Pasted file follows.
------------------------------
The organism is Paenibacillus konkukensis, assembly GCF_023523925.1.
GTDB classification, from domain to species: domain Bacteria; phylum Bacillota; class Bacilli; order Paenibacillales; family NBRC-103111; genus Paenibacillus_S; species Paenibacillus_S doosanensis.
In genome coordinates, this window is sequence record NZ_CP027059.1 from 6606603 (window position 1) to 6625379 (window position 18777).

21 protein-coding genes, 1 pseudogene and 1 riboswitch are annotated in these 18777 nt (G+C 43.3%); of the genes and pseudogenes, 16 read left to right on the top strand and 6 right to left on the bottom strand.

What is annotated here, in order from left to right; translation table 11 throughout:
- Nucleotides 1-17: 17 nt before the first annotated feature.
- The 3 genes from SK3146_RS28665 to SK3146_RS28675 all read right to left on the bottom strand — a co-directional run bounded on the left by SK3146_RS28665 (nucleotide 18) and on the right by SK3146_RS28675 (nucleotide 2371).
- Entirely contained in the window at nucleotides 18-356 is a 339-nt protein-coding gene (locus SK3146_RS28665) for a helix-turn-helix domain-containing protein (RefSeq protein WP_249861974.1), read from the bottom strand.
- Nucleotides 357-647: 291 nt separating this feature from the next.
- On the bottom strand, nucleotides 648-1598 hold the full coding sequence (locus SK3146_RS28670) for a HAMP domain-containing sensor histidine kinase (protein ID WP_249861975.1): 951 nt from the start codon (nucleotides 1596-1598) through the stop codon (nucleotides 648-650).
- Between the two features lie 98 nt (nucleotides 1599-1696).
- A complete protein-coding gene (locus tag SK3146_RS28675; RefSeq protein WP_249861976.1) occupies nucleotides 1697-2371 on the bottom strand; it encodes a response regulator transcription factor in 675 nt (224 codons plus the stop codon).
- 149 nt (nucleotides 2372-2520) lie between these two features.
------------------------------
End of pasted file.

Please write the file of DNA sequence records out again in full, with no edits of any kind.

The organism is Paenibacillus konkukensis, assembly GCF_023523925.1.
GTDB classification, from domain to species: domain Bacteria; phylum Bacillota; class Bacilli; order Paenibacillales; family NBRC-103111; genus Paenibacillus_S; species Paenibacillus_S doosanensis.
In genome coordinates, this window is sequence record NZ_CP027059.1 from 6606603 (window position 1) to 6625379 (window position 18777).

21 protein-coding genes, 1 pseudogene and 1 riboswitch are annotated in these 18777 nt (G+C 43.3%); of the genes and pseudogenes, 16 read left to right on the top strand and 6 right to left on the bottom strand.

What is annotated here, in order from left to right; translation table 11 throughout:
- Nucleotides 1-17: 17 nt before the first annotated feature.
- The 3 genes from SK3146_RS28665 to SK3146_RS28675 all read right to left on the bottom strand — a co-directional run bounded on the left by SK3146_RS28665 (nucleotide 18) and on the right by SK3146_RS28675 (nucleotide 2371).
- Entirely contained in the window at nucleotides 18-356 is a 339-nt protein-coding gene (locus SK3146_RS28665) for a helix-turn-helix domain-containing protein (RefSeq protein WP_249861974.1), read from the bottom strand.
- Nucleotides 357-647: 291 nt separating this feature from the next.
- On the bottom strand, nucleotides 648-1598 hold the full coding sequence (locus SK3146_RS28670) for a HAMP domain-containing sensor histidine kinase (protein ID WP_249861975.1): 951 nt from the start codon (nucleotides 1596-1598) through the stop codon (nucleotides 648-650).
- Between the two features lie 98 nt (nucleotides 1599-1696).
- A complete protein-coding gene (locus tag SK3146_RS28675; RefSeq protein WP_249861976.1) occupies nucleotides 1697-2371 on the bottom strand; it encodes a response regulator transcription factor in 675 nt (224 codons plus the stop codon).
- 149 nt (nucleotides 2372-2520) lie between these two features.